It should be noted that some attacks and threats do not become known to the public and are not reflected in the media because many journalists consider that attacks in the virtual space and non-physical threats are an unavoidable part of their everyday professional activity and therefore do not report them.

2/ THE MEDIA IN MOLDOVA

Moldova holds 91st place out of 180 in the Reporters Without Borders World Press Freedom Index rating. For comparison, in 2013 the country was in 55th place.

According to the data of the state television and radio broadcasting regulator, the Council for Television and Radio, at the end of 2019 there were 60 television channels and 55 radio stations in the country. According to the data of the National Statistical Bureau, 126 newspapers with an overall annual circulation of 40 million copies were published in Moldova in 2018, along with 205 magazines and other periodical publications with an overall annual circulation of 1.5 million copies. There are no official statistics about the number of news portals and websites.

According to a public opinion poll conducted in December 2019 by the Barometer of Public Opinion, the most reputable sources of information for the inhabitants of Moldova are television (49% of respondents) and the internet (34%). Radio holds third place with 5%. On the whole, Moldovan media enjoy the trust of around 60% of the respondents.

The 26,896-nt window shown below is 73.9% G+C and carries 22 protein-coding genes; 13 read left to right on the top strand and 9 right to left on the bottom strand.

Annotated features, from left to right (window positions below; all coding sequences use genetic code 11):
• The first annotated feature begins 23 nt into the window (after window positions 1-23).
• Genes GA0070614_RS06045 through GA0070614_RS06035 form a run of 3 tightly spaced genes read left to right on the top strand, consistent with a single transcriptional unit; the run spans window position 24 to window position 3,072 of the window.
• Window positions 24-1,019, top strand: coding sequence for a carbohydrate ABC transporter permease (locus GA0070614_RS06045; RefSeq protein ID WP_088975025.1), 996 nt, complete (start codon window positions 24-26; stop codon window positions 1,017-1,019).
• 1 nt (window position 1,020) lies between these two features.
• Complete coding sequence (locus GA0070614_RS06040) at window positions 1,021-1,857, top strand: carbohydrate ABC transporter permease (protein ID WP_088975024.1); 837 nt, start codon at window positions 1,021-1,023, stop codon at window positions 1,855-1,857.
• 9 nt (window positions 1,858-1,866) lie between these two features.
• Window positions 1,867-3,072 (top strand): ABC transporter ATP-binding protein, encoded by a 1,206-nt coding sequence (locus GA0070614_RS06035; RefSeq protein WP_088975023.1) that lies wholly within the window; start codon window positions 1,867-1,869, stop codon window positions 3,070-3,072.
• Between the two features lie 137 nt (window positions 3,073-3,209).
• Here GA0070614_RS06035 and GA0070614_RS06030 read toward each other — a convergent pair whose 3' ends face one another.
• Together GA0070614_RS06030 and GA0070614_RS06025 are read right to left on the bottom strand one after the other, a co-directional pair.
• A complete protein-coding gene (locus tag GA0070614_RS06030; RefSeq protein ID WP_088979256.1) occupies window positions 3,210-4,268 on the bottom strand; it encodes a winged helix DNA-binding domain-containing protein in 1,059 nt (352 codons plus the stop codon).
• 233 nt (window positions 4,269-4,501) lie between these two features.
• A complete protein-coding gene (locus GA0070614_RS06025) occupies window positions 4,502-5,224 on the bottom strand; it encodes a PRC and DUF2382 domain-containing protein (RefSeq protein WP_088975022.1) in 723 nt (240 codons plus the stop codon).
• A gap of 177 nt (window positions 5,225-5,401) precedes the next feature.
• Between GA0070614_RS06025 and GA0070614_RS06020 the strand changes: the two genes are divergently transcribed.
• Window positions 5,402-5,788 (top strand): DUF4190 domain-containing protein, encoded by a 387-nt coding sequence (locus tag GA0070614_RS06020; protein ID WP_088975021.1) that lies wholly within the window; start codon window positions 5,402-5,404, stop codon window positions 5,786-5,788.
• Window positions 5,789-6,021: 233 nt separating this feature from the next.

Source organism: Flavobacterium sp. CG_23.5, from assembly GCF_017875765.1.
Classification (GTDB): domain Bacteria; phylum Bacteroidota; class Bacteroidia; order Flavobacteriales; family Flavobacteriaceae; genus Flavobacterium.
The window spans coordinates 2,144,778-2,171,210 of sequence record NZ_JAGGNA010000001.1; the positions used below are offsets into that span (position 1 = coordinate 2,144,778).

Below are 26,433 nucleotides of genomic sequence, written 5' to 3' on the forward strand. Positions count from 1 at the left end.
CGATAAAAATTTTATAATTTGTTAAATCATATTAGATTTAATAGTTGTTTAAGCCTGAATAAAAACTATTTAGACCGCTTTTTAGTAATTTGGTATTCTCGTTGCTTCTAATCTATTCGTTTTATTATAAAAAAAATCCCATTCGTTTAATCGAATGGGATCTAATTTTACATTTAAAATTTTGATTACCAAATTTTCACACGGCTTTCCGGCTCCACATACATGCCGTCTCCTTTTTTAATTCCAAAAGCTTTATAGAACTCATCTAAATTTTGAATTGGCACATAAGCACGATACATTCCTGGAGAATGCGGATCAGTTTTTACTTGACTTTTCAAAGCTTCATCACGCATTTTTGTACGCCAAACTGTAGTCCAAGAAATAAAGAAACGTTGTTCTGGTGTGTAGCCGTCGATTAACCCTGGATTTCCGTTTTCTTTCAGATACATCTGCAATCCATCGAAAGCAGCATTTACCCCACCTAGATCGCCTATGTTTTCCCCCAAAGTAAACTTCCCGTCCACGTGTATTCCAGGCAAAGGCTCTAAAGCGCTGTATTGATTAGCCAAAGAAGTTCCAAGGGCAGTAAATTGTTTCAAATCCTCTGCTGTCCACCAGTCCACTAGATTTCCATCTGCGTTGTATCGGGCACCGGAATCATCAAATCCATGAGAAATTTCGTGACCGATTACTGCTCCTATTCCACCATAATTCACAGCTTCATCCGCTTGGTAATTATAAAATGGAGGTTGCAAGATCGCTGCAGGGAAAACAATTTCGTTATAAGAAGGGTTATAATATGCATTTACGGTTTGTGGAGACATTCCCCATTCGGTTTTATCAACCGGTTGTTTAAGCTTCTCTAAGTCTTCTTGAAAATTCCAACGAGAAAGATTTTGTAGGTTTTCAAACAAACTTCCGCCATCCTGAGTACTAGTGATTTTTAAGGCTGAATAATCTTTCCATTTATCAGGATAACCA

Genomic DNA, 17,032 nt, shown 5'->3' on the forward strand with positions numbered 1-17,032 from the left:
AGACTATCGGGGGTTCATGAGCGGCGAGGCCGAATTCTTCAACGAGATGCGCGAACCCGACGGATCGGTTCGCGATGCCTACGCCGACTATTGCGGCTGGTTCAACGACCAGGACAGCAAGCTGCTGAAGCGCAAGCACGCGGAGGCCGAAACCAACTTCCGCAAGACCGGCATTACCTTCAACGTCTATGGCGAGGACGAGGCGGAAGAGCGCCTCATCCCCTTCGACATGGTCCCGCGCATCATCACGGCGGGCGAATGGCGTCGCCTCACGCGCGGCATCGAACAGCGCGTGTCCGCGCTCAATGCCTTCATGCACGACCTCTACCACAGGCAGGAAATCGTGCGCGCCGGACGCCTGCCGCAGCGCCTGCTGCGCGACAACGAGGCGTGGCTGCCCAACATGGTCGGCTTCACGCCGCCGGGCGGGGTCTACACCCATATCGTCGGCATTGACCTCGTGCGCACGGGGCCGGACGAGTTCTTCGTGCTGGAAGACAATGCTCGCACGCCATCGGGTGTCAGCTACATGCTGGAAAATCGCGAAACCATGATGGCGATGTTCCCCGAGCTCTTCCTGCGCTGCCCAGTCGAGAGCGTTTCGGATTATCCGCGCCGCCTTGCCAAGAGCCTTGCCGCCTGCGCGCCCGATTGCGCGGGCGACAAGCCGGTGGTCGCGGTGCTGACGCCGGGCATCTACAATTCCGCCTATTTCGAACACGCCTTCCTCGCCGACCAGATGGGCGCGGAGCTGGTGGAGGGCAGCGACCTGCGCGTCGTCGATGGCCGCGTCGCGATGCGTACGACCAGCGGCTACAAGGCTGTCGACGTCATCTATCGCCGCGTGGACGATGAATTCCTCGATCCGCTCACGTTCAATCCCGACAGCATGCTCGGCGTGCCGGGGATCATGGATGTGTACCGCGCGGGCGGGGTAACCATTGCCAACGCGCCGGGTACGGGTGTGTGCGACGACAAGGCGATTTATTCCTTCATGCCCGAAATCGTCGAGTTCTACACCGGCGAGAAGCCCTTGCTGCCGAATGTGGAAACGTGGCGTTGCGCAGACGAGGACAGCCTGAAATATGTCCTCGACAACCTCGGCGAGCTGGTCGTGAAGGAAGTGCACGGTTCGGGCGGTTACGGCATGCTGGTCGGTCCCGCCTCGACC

Vladimir Plahotniuc’s media holding company was dominating Moldova’s media market beginning in 2015. His Democratic Party of Moldova was in power, in coalition with other parties or by itself, until June 2019. This holding company, according to different data, included from 8 to 11 television channels and radio stations, as well as a multitude of websites and portals. This media holding company lost its influence after the Democratic Party lost power in June 2019. Concurrently, the media group affiliated with the Party of Socialists of Moldova, which is controlled by the country’s president Igor Dodon, gained a very strong foothold.